This disproportionality will follow through into and fatally contaminate the other proposed innovations that prop up this invidious process. The security forces were good at keeping records, those they were opposed to much less so. Republican and loyalist terrorists were primarily concerned with pushing up the body count. This has meant that existing legal actions have been wildly skewed in favour of those who opposed the state, relying on legally aided and sometimes politicised campaigns that leave out the majority of the bereaved and survivors. Figures from Northern Ireland’s Public Prosecution service bear this out – former members of the security forces are up to 54 times more likely to be prosecuted than a republican paramilitary. Expecting paramilitaries, freed from any remaining fear of the knock on the door, to voluntarily reveal themselves to public gaze and participate in a ‘happy clappy’ reconciliation process with their victims is an act of supreme naivete. The alternative is unthinkable cynicism.
We prefer naivete. And we want to respond with pragmatism. Rather than be opposed for all the good reasons set out above, if the Government is determined to press ahead with its legacy proposals they must be fundamentally changed to restore the moral balance of power to victims.
We have set out McCue and Jury’s proposals in a detailed submission to the Northern Ireland Office, but in essence they are that, firstly, the Government establish and fund a physical ‘Peace Centre’ staffed by victim advocates, mediators and litigators who have access to all archival material from the state, including from military intelligence and the security service. Then any victim or survivor can apply to the centre to confirm whether a suspect they believe was responsible for the harm caused to them can be corroborated with held evidence. If this is established, that individual is invited to consent to a private reconciliation with the victim that is based on meaningful participation. If the respondent participates to this extent they are immune from further legal action. If they fail to – a test established by and adjudicated on by a panel of judges – then the Peace Centre would fully fund and support a fast-track civil action against the alleged perpetrator.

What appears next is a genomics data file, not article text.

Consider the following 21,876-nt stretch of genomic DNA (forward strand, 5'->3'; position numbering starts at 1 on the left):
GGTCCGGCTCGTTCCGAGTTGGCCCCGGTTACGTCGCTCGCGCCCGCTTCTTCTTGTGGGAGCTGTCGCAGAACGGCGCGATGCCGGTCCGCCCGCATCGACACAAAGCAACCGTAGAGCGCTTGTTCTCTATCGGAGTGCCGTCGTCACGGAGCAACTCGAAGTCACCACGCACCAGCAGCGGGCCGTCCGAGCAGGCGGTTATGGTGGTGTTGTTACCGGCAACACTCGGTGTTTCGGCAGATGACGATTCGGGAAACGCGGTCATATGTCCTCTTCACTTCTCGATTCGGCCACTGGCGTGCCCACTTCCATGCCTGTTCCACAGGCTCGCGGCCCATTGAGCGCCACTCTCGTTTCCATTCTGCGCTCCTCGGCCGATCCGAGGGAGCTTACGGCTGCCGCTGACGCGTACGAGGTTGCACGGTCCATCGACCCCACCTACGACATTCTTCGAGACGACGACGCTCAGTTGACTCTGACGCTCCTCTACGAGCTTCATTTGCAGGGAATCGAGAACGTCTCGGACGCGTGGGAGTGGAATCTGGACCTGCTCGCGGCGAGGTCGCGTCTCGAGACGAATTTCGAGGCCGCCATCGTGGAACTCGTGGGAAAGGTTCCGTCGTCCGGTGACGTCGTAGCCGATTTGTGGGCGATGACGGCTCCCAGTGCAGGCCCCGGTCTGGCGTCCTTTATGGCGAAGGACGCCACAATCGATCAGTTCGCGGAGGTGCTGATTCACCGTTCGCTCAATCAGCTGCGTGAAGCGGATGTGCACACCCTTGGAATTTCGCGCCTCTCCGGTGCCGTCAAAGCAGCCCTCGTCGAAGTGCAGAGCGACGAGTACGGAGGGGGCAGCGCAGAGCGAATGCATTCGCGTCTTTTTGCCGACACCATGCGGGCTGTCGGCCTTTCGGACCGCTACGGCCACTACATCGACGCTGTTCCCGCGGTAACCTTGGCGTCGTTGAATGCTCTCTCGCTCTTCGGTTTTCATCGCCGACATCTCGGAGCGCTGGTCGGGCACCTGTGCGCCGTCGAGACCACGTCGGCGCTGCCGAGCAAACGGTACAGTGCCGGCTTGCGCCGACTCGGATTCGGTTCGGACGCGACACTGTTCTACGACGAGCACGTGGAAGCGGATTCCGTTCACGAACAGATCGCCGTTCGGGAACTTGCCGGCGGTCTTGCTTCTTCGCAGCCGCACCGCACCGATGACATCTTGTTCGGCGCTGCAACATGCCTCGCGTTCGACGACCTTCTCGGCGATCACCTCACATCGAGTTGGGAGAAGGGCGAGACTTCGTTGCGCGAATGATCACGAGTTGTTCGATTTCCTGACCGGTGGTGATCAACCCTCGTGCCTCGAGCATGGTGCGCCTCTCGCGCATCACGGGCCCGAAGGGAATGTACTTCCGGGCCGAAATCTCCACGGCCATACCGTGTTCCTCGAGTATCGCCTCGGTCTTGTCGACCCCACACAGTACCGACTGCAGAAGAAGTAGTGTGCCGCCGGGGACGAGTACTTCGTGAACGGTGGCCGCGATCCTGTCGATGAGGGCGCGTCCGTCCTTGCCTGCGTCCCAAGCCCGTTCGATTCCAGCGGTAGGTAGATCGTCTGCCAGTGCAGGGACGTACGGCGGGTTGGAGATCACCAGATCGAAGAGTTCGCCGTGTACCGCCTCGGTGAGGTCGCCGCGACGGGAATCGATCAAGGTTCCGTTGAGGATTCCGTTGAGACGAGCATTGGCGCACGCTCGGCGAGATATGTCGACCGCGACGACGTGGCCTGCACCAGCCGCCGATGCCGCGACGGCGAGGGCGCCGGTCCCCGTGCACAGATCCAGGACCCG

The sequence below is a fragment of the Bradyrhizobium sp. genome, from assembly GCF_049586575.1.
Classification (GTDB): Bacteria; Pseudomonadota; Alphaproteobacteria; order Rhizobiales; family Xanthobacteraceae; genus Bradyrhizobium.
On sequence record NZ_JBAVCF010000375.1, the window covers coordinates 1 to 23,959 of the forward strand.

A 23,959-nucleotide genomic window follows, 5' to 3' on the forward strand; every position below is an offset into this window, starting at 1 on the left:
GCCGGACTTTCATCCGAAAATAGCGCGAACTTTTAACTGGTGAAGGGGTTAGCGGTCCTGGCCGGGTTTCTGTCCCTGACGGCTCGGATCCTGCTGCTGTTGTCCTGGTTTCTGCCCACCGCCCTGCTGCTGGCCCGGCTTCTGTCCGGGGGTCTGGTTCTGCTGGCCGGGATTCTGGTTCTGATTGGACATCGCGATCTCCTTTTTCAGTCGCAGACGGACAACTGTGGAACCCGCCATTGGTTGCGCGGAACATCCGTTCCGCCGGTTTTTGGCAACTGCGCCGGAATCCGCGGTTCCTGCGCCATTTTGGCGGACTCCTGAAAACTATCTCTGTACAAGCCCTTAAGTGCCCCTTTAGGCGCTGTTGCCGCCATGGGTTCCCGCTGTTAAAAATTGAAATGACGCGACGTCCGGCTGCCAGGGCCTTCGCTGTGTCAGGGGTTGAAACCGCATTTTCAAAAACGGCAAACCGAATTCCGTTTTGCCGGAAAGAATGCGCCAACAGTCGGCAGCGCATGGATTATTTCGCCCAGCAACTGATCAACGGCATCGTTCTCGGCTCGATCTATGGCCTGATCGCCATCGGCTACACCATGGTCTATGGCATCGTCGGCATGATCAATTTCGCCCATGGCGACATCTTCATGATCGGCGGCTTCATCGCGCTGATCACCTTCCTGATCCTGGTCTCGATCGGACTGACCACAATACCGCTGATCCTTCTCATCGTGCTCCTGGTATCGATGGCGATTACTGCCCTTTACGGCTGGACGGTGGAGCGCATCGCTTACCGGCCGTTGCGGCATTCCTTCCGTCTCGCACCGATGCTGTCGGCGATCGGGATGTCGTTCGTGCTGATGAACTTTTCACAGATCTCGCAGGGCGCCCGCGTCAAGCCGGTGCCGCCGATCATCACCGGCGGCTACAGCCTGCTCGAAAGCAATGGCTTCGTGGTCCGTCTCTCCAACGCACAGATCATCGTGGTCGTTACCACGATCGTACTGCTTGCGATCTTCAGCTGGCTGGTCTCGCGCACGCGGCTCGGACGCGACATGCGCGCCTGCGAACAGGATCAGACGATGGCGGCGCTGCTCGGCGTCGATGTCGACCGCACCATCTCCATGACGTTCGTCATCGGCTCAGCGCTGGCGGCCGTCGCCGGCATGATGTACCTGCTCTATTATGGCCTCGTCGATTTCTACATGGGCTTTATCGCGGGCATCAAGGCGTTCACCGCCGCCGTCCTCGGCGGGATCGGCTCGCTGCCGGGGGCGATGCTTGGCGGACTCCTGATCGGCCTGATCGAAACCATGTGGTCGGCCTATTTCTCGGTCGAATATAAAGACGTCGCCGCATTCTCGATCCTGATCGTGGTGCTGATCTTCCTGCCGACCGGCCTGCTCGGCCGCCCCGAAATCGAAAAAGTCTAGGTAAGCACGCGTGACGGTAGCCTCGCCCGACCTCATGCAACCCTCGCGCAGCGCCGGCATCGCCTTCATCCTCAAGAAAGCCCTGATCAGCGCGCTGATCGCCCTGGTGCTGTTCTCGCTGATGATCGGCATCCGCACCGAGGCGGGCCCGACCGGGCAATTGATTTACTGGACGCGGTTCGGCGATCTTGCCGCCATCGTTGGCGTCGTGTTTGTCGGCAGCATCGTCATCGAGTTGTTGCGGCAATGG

Crucially, the work of the Peace Centre would be prioritised in terms of ‘harm caused’. No longer would victims of mass paramilitary murders be put to the back of the queue for justice. The silent majority of those killed and maimed in the Province’s awful roll call of unsolved mass murder – Enniskillen, Teebane, Loughinisland, Claudy, Kingsmills – would finally feel like more than the collateral damage from a peace process that has delivered them anything but closure and continues to wound long after the physical scars have healed.
It would be much preferable for the perpetrators of these heinous crimes to never feel safe from the criminal justice process as long as there is breath in their bodies. But we live in an imperfect world. If the Government is determined to press ahead, despite uniting all political parties in either part of Ireland against them, then they must think again and show by adopting these significant amendments to their legacy plans that the moral imperative trumps exhaustion and expediency. We’ve had more than enough of that this past few days.